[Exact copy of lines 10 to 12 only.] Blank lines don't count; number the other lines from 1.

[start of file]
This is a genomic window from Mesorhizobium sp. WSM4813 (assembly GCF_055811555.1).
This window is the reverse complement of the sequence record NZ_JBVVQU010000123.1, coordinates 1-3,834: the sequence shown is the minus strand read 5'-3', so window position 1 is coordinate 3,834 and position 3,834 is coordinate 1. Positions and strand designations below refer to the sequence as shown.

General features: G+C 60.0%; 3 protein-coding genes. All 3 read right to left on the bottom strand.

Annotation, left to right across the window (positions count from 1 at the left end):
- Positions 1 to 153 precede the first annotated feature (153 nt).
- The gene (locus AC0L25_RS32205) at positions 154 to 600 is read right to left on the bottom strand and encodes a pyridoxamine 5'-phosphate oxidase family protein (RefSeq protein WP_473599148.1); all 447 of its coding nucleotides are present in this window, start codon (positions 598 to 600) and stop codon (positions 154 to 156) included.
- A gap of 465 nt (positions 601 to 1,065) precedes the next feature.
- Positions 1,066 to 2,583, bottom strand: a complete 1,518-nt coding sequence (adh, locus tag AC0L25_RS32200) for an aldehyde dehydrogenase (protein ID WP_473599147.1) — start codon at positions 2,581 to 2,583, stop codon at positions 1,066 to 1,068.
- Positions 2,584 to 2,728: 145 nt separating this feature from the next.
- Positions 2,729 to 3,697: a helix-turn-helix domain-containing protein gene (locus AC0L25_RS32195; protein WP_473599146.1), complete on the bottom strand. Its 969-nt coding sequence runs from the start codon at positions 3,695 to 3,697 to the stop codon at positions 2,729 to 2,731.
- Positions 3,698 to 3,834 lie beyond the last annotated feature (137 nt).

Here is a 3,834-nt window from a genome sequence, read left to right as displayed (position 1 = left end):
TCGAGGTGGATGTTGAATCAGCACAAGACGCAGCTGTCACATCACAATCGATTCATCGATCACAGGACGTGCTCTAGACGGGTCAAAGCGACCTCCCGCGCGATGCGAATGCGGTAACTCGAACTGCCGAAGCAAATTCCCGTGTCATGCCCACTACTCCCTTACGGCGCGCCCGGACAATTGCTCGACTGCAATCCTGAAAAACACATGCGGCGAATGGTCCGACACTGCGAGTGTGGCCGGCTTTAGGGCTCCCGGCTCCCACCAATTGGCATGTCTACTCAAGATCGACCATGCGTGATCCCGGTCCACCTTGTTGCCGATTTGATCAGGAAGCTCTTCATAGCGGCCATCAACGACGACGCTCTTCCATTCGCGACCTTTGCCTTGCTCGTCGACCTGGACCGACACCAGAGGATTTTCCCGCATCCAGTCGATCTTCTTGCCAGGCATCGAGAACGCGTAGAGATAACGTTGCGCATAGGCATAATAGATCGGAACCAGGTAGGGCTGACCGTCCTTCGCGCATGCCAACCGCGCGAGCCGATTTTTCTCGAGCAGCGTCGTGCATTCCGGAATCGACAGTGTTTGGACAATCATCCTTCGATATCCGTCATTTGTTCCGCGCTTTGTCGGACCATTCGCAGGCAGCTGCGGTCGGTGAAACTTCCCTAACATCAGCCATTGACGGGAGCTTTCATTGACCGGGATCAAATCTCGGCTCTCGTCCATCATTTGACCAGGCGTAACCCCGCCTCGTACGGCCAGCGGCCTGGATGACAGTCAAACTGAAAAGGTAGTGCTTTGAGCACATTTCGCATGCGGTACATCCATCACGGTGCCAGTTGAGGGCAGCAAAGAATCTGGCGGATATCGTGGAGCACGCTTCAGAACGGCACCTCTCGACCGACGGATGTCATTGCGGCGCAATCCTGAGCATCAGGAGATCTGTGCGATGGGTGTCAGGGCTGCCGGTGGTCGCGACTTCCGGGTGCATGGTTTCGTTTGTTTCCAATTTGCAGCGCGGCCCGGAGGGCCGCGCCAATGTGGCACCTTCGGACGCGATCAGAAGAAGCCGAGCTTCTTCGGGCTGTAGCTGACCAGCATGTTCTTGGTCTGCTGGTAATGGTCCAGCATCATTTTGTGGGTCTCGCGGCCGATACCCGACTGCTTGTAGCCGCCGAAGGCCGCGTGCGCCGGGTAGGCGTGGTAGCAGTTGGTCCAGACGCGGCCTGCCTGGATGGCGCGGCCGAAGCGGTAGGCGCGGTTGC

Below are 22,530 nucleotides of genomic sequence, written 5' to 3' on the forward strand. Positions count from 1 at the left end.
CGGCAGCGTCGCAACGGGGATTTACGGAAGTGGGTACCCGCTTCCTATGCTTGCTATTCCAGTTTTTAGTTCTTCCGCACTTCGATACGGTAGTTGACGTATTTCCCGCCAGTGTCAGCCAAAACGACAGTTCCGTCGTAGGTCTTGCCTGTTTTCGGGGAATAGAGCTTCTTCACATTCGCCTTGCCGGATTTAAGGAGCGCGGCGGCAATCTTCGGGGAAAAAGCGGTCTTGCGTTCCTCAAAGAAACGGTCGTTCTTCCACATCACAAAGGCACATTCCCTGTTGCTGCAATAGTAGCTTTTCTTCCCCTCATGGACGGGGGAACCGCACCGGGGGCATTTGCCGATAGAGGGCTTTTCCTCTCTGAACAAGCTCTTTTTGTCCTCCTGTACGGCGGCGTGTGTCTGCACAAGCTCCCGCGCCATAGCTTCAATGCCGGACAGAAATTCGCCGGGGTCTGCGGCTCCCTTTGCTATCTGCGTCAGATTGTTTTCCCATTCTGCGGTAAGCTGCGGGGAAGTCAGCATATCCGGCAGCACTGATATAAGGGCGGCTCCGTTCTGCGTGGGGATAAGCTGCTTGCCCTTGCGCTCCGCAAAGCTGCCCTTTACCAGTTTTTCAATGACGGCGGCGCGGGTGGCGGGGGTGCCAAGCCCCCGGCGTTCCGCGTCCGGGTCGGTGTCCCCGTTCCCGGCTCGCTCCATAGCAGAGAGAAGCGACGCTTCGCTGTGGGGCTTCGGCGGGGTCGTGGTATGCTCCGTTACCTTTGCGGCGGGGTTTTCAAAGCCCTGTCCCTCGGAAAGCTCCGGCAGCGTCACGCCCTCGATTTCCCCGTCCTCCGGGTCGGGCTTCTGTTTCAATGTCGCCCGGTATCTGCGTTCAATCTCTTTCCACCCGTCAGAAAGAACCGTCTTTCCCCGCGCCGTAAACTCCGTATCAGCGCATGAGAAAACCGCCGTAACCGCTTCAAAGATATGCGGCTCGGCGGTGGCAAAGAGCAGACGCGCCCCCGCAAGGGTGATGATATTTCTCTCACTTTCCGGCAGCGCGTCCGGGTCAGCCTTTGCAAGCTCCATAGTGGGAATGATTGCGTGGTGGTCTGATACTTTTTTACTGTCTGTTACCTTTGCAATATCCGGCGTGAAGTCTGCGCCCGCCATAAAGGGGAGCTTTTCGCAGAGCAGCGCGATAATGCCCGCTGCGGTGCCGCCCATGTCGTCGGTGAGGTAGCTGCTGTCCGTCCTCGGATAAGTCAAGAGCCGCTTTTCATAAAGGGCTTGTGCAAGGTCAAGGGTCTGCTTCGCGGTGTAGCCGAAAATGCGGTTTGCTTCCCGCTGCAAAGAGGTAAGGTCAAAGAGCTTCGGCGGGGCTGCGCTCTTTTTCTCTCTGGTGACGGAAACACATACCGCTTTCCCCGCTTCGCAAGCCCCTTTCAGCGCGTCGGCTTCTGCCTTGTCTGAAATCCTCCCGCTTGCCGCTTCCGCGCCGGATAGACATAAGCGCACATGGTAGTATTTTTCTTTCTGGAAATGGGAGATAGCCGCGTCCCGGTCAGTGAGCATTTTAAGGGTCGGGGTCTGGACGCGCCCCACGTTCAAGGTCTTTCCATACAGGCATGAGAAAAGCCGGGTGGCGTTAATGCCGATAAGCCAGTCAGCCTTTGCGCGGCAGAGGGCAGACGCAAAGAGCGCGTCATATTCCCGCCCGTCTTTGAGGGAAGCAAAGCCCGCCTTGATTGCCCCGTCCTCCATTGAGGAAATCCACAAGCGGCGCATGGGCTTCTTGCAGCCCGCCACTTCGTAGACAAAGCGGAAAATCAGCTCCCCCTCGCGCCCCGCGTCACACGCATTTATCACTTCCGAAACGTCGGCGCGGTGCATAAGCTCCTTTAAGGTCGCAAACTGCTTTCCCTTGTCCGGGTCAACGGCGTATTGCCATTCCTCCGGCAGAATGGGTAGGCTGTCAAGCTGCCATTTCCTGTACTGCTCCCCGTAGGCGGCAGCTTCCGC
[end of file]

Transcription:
- Positions 2,729 to 3,697: a helix-turn-helix domain-containing protein gene (locus AC0L25_RS32195; protein WP_473599146.1), complete on the bottom strand. Its 969-nt coding sequence runs from the start codon at positions 3,695 to 3,697 to the stop codon at positions 2,729 to 2,731.
- Positions 3,698 to 3,834 lie beyond the last annotated feature (137 nt).

Here is a 3,834-nt window from a genome sequence, read left to right as displayed (position 1 = left end):